EDITORIAL: PR needs to up its prominence in DC

While corporate CEOs and their trusted lieutenants show

ever-increasing signs of understanding the benefits of PR, many key

players in Washington, DC still seem to undervalue the communications

discipline - a problem becoming all too apparent at the moment. If we

are to convince the country of the value of PR, we must market the

industry harder to the nation's capital and to the public sector as a


As has been widely discussed in the press - despite the President's

apparent immunity to criticism - the government has done a substandard

job of communicating a coherent message on the scale and nature of the

threat posed by the current bioterrorist attacks (see p. 11).

Information officers and departmental spokespeople clearly weren't

coordinating their thoughts or actions. Those people should be meeting

regularly at any time - and especially at this time - to discuss the

message they are putting out to the public. They did so under President

Johnson and they should do so again.

On Capitol Hill there is still a culture of key communications positions

being awarded to people with no PR experience whatsoever. Being a press

secretary is often just another step up the staff ladder for the people

who are given the role. In addition, many government agencies and public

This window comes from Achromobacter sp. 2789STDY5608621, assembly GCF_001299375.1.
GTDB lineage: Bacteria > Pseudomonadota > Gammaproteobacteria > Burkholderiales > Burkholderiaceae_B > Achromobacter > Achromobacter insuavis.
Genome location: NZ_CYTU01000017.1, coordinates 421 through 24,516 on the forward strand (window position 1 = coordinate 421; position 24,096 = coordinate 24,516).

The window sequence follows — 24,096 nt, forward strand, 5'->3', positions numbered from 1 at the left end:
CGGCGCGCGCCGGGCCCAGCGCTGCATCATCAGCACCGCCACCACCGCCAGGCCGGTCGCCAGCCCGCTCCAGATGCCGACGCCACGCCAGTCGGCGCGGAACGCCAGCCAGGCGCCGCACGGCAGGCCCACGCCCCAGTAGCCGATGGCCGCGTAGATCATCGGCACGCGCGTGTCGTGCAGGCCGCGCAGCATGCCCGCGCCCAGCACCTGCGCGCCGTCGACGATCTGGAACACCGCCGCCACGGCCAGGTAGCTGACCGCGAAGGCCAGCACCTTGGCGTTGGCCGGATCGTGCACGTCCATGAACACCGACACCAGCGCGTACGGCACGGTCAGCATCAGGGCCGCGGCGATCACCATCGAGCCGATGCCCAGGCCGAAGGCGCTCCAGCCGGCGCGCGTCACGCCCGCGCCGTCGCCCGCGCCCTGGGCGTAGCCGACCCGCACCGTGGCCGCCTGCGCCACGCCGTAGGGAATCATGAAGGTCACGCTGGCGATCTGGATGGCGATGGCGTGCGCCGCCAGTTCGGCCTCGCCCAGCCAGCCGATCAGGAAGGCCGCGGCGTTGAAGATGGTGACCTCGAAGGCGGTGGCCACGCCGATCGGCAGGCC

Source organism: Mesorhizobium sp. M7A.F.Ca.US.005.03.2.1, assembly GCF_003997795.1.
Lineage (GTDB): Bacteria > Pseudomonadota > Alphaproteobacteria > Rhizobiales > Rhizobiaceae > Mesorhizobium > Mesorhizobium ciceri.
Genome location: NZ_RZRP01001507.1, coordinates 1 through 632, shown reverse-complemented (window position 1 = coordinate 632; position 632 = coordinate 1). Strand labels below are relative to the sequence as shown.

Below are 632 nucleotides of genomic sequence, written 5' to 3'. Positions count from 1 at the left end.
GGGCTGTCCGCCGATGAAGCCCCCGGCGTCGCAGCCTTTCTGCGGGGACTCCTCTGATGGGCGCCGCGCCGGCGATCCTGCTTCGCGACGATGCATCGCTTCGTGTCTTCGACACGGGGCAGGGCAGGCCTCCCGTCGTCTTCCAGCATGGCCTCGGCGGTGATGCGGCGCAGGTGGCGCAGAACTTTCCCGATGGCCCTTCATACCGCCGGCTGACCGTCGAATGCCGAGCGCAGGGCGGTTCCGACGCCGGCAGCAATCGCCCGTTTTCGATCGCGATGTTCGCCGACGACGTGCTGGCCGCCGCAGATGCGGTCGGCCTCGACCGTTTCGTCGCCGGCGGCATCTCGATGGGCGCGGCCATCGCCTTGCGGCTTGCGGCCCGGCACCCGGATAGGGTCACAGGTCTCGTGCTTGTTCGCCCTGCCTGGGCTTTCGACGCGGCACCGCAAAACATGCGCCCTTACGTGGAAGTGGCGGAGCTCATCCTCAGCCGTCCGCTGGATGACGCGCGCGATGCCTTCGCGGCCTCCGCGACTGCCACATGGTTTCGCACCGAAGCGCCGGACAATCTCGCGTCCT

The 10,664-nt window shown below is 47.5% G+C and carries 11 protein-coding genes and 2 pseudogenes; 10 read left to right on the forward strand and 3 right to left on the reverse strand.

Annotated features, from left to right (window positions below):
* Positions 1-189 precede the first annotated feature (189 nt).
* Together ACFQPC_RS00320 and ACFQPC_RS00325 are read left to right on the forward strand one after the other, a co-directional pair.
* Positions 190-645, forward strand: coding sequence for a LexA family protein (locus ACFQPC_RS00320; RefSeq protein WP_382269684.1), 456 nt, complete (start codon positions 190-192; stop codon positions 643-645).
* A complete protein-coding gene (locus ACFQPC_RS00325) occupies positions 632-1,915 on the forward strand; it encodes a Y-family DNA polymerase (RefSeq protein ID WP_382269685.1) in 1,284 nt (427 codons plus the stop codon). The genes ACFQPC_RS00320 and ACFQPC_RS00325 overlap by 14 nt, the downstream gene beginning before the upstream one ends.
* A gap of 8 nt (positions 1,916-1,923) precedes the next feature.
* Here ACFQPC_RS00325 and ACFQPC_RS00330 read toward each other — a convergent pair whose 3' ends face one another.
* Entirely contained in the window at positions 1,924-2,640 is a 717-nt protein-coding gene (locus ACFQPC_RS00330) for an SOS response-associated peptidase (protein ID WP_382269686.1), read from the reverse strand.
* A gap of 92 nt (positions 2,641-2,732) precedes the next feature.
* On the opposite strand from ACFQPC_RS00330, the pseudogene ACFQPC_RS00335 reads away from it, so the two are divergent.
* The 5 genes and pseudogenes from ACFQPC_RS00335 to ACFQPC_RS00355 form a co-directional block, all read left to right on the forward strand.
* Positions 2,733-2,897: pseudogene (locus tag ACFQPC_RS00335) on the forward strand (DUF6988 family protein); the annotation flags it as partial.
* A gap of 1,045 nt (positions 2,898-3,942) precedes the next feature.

sector organizations run communications departments on extremely limited


Comparatively poor remuneration in public organizations also means they

lack the big-hitting PR pros who would give them true communications


These pros, understandably, have taken their skills to the private

sector - just look at the number of former government and public sector

communicators currently plying their trade at the Washington offices of

Burson, H&K, Fleishman and the others.

So what can be done to start shifting both the perception and reality of

the PR business in DC? Speaking at the PRSA's annual conference in

Atlanta - shortly after he had received the association's prized Golden

Anvil - Ofield Dukes gave the audience one answer to this question. The

PRSA, he said, must have a greater presence in the capital. Explaining

himself afterwards, he told PRWeek: "There are 4,000 trade associations

based in Washington, DC. It is the center of the communications world.

PRSA should be there."

Of course, there is a successful local chapter of the organization in

DC, but his point is that the PRSA is so clearly headquartered in New

York. To expand its presence in DC, and ramp up its representation of PR

interests on Capitol Hill, would be an invaluable exercise in making

public communicators feel they are part of a large, successful business.

In addition, the key players in the industry must do what they can to

reach out to government agencies in DC and offer their assistance, even

if it is just sharing best practice with them and giving them increased

confidence in the importance of their function.

Most agencies know how important the public affairs function is to their

business, but has the PR industry done enough to make government and

public sector communicators aware of the body of knowledge and

experience that the business has to offer? It doesn't look as if it has.

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